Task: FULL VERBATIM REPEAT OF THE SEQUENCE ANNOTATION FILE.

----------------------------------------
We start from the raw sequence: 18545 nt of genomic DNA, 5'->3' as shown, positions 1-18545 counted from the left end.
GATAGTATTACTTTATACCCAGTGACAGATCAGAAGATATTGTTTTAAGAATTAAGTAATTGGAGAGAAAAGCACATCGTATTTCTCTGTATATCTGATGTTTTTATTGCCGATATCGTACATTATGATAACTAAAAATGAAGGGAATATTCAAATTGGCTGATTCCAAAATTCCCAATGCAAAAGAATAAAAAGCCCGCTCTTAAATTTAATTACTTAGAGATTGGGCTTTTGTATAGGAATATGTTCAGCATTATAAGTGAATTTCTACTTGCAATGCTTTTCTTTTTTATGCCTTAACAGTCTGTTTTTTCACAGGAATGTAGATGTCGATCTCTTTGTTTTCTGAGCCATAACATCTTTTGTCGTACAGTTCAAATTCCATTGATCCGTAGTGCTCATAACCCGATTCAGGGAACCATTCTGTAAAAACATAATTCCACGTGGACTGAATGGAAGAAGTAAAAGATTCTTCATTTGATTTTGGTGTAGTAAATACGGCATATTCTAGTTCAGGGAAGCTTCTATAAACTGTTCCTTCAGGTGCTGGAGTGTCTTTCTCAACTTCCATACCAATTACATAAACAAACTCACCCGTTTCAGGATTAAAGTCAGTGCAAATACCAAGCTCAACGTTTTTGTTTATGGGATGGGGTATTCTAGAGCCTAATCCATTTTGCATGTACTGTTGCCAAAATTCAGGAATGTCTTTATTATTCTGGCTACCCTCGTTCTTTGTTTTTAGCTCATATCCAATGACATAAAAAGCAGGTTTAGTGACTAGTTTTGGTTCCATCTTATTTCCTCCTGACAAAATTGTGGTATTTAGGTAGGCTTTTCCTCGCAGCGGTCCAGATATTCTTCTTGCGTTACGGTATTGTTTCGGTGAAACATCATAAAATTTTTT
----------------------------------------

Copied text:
We start from the raw sequence: 18545 nt of genomic DNA, 5'->3' as shown, positions 1-18545 counted from the left end.
GATAGTATTACTTTATACCCAGTGACAGATCAGAAGATATTGTTTTAAGAATTAAGTAATTGGAGAGAAAAGCACATCGTATTTCTCTGTATATCTGATGTTTTTATTGCCGATATCGTACATTATGATAACTAAAAATGAAGGGAATATTCAAATTGGCTGATTCCAAAATTCCCAATGCAAAAGAATAAAAAGCCCGCTCTTAAATTTAATTACTTAGAGATTGGGCTTTTGTATAGGAATATGTTCAGCATTATAAGTGAATTTCTACTTGCAATGCTTTTCTTTTTTATGCCTTAACAGTCTGTTTTTTCACAGGAATGTAGATGTCGATCTCTTTGTTTTCTGAGCCATAACATCTTTTGTCGTACAGTTCAAATTCCATTGATCCGTAGTGCTCATAACCCGATTCAGGGAACCATTCTGTAAAAACATAATTCCACGTGGACTGAATGGAAGAAGTAAAAGATTCTTCATTTGATTTTGGTGTAGTAAATACGGCATATTCTAGTTCAGGGAAGCTTCTATAAACTGTTCCTTCAGGTGCTGGAGTGTCTTTCTCAACTTCCATACCAATTACATAAACAAACTCACCCGTTTCAGGATTAAAGTCAGTGCAAATACCAAGCTCAACGTTTTTGTTTATGGGATGGGGTATTCTAGAGCCTAATCCATTTTGCATGTACTGTTGCCAAAATTCAGGAATGTCTTTATTATTCTGGCTACCCTCGTTCTTTGTTTTTAGCTCATATCCAATGACATAAAAAGCAGGTTTAGTGACTAGTTTTGGTTCCATCTTATTTCCTCCTGACAAAATTGTGGTATTTAGGTAGGCTTTTCCTCGCAGCGGTCCAGATATTCTTCTTGCGTTACGGTATTGTTTCGGTGAAACATCATAAAATTTTTT